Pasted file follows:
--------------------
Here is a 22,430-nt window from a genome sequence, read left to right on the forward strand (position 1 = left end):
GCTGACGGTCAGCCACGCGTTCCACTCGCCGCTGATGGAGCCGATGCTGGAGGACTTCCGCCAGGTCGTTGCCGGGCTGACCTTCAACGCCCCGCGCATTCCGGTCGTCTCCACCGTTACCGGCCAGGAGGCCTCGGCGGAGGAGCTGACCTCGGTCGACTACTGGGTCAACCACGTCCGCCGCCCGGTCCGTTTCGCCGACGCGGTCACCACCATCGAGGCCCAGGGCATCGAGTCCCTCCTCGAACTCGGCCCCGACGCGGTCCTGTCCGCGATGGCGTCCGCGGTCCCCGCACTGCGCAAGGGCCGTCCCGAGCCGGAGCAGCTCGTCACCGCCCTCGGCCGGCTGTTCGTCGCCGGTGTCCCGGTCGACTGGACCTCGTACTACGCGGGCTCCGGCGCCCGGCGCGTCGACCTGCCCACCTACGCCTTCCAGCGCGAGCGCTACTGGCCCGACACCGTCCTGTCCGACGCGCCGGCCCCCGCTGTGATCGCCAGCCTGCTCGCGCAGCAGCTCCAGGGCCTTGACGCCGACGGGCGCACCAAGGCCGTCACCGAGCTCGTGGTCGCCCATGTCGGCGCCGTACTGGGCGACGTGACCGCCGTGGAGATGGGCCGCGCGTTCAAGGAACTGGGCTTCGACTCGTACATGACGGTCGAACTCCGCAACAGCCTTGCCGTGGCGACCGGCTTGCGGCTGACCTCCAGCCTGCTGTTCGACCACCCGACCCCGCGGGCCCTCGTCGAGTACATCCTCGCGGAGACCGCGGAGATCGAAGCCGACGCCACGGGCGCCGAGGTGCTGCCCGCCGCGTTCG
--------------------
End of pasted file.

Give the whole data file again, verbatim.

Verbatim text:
Here is a 22,430-nt window from a genome sequence, read left to right on the forward strand (position 1 = left end):
GCTGACGGTCAGCCACGCGTTCCACTCGCCGCTGATGGAGCCGATGCTGGAGGACTTCCGCCAGGTCGTTGCCGGGCTGACCTTCAACGCCCCGCGCATTCCGGTCGTCTCCACCGTTACCGGCCAGGAGGCCTCGGCGGAGGAGCTGACCTCGGTCGACTACTGGGTCAACCACGTCCGCCGCCCGGTCCGTTTCGCCGACGCGGTCACCACCATCGAGGCCCAGGGCATCGAGTCCCTCCTCGAACTCGGCCCCGACGCGGTCCTGTCCGCGATGGCGTCCGCGGTCCCCGCACTGCGCAAGGGCCGTCCCGAGCCGGAGCAGCTCGTCACCGCCCTCGGCCGGCTGTTCGTCGCCGGTGTCCCGGTCGACTGGACCTCGTACTACGCGGGCTCCGGCGCCCGGCGCGTCGACCTGCCCACCTACGCCTTCCAGCGCGAGCGCTACTGGCCCGACACCGTCCTGTCCGACGCGCCGGCCCCCGCTGTGATCGCCAGCCTGCTCGCGCAGCAGCTCCAGGGCCTTGACGCCGACGGGCGCACCAAGGCCGTCACCGAGCTCGTGGTCGCCCATGTCGGCGCCGTACTGGGCGACGTGACCGCCGTGGAGATGGGCCGCGCGTTCAAGGAACTGGGCTTCGACTCGTACATGACGGTCGAACTCCGCAACAGCCTTGCCGTGGCGACCGGCTTGCGGCTGACCTCCAGCCTGCTGTTCGACCACCCGACCCCGCGGGCCCTCGTCGAGTACATCCTCGCGGAGACCGCGGAGATCGAAGCCGACGCCACGGGCGCCGAGGTGCTGCCCGCCGCGTTCG